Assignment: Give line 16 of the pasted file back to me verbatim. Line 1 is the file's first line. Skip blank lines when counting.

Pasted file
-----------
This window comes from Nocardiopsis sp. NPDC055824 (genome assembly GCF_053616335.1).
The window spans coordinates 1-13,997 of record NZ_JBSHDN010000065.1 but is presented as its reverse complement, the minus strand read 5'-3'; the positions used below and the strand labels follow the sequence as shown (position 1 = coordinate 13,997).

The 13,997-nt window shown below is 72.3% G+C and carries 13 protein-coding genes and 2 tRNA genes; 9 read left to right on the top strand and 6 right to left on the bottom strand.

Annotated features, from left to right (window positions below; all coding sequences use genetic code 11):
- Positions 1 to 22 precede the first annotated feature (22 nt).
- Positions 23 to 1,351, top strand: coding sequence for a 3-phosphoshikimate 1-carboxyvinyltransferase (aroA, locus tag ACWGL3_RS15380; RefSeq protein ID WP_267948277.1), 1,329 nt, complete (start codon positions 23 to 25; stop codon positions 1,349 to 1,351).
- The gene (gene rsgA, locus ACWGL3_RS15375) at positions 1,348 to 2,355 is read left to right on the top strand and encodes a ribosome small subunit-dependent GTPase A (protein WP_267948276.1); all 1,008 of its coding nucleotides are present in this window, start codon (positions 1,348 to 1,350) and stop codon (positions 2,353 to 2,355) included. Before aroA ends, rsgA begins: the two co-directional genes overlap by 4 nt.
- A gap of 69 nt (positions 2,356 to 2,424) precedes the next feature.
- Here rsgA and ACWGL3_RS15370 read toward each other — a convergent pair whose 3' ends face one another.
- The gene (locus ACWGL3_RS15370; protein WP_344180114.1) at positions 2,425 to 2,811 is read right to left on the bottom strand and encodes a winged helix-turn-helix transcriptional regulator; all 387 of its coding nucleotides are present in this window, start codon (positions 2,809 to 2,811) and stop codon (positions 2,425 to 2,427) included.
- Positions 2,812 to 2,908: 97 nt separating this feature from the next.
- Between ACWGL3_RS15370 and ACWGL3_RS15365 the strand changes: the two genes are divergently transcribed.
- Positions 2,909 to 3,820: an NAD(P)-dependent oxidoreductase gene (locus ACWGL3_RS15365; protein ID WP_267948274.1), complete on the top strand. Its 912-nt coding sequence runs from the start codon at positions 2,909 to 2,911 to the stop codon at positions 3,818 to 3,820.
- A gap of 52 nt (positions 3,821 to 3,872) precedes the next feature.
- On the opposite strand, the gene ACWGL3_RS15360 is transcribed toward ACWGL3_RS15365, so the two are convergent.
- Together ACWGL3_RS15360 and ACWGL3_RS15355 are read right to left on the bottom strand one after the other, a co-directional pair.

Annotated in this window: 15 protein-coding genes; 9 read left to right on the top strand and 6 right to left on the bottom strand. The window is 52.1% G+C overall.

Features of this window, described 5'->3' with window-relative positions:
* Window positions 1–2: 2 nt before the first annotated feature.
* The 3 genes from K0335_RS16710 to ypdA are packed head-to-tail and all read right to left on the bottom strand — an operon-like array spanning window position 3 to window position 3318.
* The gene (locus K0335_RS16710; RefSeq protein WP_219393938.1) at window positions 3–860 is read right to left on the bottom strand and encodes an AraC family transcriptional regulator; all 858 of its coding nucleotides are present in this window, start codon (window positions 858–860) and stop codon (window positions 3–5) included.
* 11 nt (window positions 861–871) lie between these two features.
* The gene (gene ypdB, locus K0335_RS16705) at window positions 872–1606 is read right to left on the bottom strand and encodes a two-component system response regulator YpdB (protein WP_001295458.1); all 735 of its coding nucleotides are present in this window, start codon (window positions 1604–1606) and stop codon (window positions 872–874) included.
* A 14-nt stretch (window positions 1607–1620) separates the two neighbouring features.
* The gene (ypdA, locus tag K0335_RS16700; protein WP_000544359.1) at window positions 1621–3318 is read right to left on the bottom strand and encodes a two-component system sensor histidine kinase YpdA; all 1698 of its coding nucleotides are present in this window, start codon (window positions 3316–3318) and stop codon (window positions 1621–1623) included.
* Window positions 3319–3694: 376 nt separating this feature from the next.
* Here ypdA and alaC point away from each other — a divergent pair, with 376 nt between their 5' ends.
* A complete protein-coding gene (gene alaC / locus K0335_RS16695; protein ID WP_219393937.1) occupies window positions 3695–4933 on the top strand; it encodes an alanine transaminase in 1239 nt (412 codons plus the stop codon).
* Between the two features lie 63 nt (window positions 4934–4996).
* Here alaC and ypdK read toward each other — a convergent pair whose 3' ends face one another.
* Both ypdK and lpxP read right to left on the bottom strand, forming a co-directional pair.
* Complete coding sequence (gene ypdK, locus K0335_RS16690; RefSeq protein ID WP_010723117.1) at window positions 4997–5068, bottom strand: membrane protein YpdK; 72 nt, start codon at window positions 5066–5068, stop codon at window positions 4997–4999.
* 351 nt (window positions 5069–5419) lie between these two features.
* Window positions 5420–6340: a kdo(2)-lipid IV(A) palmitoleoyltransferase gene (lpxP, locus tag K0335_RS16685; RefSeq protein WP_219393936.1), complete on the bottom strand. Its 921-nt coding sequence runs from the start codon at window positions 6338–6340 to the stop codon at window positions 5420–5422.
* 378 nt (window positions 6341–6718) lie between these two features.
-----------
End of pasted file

- Together ACWGL3_RS15360 and ACWGL3_RS15355 are read right to left on the bottom strand one after the other, a co-directional pair.